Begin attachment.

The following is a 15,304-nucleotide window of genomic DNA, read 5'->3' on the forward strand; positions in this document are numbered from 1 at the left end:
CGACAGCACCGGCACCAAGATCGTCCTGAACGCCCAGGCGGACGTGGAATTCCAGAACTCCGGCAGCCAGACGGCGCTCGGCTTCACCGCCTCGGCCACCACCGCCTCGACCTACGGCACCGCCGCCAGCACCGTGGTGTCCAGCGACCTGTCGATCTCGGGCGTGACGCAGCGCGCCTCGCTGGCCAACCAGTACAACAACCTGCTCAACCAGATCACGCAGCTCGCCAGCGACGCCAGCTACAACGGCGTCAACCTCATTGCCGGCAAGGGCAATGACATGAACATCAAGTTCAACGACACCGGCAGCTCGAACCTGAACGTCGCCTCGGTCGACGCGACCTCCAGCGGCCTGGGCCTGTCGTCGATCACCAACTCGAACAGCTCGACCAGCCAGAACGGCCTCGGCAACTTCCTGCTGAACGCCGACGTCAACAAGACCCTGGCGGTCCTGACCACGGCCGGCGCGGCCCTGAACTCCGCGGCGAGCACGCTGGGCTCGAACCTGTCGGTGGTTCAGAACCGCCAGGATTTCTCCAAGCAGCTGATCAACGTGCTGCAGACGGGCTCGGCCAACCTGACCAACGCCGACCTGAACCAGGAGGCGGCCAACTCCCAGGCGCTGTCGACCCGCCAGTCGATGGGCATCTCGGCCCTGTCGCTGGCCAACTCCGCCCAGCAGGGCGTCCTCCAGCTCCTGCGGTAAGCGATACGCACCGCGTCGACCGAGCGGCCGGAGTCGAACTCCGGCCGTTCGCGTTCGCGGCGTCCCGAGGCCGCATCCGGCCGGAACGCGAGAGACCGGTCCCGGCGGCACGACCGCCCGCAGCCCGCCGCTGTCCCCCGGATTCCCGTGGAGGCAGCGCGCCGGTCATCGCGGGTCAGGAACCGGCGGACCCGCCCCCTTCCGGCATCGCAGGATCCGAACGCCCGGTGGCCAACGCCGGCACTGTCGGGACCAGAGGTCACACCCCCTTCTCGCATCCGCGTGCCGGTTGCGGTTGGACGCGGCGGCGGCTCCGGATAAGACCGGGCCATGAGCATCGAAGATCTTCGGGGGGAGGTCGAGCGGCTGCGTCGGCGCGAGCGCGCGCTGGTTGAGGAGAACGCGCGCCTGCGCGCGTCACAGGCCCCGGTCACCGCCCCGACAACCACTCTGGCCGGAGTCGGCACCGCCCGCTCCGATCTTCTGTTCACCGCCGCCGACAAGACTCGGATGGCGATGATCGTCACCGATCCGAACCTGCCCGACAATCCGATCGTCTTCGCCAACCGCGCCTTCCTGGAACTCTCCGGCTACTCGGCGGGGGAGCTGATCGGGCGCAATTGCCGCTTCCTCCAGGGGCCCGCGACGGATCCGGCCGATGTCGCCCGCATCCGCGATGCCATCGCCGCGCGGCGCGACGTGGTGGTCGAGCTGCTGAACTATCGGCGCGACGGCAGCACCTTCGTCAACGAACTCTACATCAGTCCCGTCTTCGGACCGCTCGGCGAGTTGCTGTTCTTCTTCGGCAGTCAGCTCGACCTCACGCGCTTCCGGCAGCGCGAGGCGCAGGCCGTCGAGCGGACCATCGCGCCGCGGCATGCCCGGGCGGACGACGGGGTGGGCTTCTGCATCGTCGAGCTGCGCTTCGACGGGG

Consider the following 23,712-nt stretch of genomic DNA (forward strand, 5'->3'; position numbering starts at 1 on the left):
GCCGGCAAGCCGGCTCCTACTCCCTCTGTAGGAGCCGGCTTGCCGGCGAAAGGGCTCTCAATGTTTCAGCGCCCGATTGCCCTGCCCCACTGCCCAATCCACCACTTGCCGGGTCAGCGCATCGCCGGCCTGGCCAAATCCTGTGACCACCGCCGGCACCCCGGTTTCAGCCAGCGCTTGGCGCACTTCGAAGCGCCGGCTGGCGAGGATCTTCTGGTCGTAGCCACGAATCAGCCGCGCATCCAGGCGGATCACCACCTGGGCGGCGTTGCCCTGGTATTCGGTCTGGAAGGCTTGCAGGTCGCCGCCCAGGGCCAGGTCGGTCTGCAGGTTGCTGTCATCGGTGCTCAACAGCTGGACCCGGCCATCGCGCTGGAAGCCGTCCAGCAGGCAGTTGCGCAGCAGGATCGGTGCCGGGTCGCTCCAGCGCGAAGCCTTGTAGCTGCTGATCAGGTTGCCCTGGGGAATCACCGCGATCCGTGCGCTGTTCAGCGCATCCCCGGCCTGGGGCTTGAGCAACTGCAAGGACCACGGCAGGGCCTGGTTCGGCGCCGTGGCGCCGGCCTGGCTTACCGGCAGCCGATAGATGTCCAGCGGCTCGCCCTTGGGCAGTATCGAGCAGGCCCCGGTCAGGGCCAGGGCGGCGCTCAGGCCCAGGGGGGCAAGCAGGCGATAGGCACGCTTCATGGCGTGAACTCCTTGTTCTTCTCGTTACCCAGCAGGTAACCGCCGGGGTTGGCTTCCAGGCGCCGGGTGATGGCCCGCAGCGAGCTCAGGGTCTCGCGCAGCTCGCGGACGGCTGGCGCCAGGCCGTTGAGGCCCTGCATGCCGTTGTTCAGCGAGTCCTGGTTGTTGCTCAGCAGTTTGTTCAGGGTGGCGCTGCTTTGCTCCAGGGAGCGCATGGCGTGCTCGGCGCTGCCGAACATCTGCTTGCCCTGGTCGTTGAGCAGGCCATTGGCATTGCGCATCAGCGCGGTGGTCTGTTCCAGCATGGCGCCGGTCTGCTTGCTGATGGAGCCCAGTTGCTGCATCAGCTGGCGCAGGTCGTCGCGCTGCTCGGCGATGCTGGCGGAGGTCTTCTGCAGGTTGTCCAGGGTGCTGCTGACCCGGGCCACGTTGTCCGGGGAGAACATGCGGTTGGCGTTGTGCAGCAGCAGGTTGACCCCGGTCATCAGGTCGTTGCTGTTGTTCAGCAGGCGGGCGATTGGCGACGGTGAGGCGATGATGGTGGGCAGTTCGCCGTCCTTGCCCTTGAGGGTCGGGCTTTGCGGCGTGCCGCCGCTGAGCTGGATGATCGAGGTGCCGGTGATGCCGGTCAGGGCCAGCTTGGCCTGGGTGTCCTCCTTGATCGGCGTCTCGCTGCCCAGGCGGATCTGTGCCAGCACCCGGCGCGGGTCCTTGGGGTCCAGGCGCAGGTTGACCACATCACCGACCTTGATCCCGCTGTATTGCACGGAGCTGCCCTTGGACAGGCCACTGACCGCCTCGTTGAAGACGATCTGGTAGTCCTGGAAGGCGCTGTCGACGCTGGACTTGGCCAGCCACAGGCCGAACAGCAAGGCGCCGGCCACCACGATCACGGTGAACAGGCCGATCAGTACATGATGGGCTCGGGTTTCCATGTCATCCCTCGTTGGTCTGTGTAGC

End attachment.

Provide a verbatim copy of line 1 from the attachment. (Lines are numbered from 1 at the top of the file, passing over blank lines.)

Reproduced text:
The following is a 15,304-nucleotide window of genomic DNA, read 5'->3' on the forward strand; positions in this document are numbered from 1 at the left end: